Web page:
The CMS is in the early stages of seeking a new vendor to revamp its widely disliked Medicare provider enrollment system and hopes to expand it to Medicaid.
The CMS launched the system (formally called the Medicare Provider Enrollment Chain and Ownership System, or PECOS) in 2008 as an alternative to the paper Medicare enrollment process. The system allows physicians, non-physician practitioners, and provider and supplier organizations to enroll, make changes to their Medicare enrollment, view their Medicare enrollment information on file with Medicare, or check on the status of a Medicare enrollment application via the Internet.
For years providers have criticized the system for accuracy problems. The need for information in the system to be accurate is especially critical since it is used to populate Medicare's Physician Compare website, which is intended to help consumers find and choose high quality providers.
A 2013 HHS Office of Inspector General Report found that 58% of records on PECOS contained inaccurate data and almost 4% were incomplete. The American College of Surgeons said in a letter to CMS last month that many of its members "find PECOS to be very problematic and dysfunctional.”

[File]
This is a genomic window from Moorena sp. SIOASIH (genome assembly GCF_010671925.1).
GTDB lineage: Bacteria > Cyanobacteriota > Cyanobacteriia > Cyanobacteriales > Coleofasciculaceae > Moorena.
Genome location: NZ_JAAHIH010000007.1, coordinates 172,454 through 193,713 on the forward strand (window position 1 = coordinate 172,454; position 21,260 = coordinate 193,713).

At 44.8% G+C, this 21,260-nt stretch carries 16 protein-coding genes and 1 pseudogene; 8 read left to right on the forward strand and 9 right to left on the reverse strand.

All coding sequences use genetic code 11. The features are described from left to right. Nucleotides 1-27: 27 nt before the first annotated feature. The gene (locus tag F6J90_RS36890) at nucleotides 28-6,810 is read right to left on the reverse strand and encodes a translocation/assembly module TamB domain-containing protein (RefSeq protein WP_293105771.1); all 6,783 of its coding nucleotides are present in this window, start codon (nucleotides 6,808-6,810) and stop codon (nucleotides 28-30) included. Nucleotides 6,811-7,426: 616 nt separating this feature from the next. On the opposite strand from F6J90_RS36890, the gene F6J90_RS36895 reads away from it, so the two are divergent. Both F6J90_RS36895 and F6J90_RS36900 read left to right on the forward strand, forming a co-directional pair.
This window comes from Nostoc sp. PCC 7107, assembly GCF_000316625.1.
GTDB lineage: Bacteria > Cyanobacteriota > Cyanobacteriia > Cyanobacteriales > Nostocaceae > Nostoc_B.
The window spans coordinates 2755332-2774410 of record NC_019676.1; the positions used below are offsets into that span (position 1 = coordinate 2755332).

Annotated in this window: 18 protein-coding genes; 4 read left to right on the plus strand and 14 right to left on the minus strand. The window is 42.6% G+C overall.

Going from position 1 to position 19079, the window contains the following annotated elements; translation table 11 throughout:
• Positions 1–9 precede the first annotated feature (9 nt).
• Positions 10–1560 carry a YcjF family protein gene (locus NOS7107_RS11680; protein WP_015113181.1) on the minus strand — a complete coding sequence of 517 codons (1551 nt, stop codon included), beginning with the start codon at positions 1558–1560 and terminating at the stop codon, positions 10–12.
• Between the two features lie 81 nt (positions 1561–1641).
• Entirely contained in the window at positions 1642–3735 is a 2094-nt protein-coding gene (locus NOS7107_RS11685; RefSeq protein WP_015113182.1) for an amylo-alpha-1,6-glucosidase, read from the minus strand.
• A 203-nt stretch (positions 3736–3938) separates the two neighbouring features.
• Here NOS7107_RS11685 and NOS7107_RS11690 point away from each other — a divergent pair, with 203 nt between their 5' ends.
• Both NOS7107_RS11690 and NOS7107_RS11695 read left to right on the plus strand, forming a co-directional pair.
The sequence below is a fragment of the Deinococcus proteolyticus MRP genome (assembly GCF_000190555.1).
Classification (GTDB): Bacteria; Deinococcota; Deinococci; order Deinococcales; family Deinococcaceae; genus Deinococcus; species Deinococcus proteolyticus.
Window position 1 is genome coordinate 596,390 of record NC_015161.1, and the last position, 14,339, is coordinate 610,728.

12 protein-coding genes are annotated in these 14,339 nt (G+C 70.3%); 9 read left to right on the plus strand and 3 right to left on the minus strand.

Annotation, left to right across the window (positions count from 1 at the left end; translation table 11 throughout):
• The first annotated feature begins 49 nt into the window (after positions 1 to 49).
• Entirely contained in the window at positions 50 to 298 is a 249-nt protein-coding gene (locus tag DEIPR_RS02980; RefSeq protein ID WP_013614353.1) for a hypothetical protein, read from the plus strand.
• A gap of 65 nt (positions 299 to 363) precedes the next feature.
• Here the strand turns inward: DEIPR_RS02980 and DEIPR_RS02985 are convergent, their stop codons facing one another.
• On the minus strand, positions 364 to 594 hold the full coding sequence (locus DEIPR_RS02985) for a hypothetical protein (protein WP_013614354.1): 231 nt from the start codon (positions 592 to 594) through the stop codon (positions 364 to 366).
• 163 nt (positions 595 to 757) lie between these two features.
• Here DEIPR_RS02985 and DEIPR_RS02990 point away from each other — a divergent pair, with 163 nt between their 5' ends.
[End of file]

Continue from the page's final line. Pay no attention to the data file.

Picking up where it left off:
The CMS is now in the early stages of searching for a new vendor for the site and has now released a "sources sought" notice to determine whether companies have the technical capabilities to redesign the system. Such notices precede a formal request for bids for work.
In 2011, CGI Federal won a five-year $55 million contract from the CMS to provide software development and operational support services for PECOS.
The agency described the PECOS revamp as a ground-up redesign and said it hopes the new system, referred to as PECOS 2.0, will not only make it easier to enroll in Medicare, but also to be used for the first time for providers enrolling in Medicaid.
Medicaid currently has no national enrollment database for providers. Instead, they enter into a provider agreement with the states directly.
“PECOS 2.0 … is focused at transitioning the system from a single purpose product to an enterprise resource that is a platform for all enrollments across Medicare, Medicaid and emerging provider programs,” the CMS said in the notice.
No timeline was revealed in which Medicaid providers may have to begin to enroll in PECOS. The CMS is giving interested vendors until Dec. 22 to respond to the notice about their technical capabilities.
The move to have Medicaid providers also use PECOS could be concerning to the medical community, who have long complained about the system.
“We continually hear from physicians whose PECOS listings do not reflect the information they have entered into the system,” the American Medical Association said last year in a letter sent to CMS.
And the American Academy of Family Physicians said in a letter sent this year that using PECOS is “notoriously cumbersome, time-consuming and challenging process for providers and physicians."